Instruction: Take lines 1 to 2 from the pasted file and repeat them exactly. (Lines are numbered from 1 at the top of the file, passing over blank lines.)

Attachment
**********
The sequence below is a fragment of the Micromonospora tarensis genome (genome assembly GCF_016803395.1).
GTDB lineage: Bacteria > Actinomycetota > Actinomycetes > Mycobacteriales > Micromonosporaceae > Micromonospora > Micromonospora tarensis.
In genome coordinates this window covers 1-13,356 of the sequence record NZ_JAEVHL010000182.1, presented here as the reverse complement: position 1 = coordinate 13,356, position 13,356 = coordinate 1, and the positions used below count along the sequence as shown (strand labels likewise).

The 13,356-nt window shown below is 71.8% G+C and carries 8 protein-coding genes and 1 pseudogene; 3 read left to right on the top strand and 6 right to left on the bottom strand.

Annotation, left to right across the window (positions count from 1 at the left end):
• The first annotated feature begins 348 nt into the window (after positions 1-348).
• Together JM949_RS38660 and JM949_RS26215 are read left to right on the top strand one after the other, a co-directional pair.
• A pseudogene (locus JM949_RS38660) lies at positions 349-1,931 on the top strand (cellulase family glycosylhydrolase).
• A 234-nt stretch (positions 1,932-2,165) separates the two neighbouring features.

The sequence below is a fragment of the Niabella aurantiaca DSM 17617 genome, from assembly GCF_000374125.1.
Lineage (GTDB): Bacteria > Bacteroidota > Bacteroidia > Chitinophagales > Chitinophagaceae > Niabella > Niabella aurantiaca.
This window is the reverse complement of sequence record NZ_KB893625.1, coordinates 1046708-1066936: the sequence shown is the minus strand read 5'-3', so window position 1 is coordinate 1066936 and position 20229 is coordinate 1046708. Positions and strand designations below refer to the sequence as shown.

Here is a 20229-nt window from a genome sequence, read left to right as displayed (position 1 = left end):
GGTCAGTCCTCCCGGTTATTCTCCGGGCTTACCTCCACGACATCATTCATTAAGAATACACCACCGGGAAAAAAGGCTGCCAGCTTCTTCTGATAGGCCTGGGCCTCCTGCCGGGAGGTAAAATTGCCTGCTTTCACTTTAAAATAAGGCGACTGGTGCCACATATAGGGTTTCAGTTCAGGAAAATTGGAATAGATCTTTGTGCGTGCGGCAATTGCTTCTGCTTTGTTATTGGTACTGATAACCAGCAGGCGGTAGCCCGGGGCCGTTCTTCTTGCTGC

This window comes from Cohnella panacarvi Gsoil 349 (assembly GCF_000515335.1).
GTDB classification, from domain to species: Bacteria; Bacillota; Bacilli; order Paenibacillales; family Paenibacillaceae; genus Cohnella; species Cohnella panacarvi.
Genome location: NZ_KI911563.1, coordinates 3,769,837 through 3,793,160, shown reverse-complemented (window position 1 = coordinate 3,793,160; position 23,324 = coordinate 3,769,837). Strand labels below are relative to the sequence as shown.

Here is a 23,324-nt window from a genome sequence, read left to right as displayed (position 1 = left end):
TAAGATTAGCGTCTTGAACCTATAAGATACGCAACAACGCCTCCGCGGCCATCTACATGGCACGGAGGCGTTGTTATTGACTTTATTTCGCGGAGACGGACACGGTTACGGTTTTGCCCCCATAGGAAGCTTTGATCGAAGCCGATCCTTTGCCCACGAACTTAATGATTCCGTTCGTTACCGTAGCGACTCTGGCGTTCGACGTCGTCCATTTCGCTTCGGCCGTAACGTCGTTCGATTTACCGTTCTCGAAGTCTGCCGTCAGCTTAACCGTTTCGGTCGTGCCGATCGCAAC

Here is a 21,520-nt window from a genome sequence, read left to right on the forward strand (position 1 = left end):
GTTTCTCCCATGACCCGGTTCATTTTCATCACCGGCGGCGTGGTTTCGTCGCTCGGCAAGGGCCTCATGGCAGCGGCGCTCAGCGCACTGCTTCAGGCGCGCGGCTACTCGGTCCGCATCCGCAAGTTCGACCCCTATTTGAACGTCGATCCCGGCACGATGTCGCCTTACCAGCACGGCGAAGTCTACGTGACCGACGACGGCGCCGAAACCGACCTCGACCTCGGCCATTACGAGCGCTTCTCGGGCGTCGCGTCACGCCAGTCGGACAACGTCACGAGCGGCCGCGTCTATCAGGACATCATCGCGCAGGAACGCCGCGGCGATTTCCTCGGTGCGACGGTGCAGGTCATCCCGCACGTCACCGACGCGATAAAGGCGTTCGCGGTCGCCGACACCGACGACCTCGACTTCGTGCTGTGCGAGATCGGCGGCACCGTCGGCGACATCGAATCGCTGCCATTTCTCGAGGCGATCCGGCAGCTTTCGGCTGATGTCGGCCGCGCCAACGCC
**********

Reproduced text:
The sequence below is a fragment of the Micromonospora tarensis genome (genome assembly GCF_016803395.1).
GTDB lineage: Bacteria > Actinomycetota > Actinomycetes > Mycobacteriales > Micromonosporaceae > Micromonospora > Micromonospora tarensis.